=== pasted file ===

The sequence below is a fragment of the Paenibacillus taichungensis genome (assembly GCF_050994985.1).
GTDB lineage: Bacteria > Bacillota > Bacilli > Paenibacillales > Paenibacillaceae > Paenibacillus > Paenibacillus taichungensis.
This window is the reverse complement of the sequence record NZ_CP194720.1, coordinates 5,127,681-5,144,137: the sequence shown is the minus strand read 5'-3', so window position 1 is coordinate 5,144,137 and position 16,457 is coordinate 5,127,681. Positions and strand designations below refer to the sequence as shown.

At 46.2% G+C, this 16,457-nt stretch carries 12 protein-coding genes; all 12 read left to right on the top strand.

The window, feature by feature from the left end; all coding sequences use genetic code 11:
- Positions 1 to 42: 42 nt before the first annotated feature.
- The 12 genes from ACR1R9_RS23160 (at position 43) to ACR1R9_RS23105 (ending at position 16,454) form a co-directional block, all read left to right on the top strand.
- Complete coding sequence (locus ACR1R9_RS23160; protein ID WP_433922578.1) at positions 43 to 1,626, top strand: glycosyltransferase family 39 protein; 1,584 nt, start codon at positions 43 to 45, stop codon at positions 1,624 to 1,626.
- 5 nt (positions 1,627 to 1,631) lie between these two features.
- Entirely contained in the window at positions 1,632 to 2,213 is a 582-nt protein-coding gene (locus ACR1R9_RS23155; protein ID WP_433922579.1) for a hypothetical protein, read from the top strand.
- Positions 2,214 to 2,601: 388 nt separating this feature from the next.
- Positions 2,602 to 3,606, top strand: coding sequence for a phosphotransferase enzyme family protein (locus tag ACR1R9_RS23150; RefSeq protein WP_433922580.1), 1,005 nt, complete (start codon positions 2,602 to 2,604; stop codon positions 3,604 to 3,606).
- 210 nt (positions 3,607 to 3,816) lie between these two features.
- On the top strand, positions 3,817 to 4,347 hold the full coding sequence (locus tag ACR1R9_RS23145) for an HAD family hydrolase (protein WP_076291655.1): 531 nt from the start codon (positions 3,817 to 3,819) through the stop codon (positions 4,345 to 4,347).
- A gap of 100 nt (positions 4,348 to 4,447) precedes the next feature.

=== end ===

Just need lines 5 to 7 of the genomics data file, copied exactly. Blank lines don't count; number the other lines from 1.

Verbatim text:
The window, feature by feature from the left end; all coding sequences use genetic code 11:
- Positions 1 to 42: 42 nt before the first annotated feature.
- The 12 genes from ACR1R9_RS23160 (at position 43) to ACR1R9_RS23105 (ending at position 16,454) form a co-directional block, all read left to right on the top strand.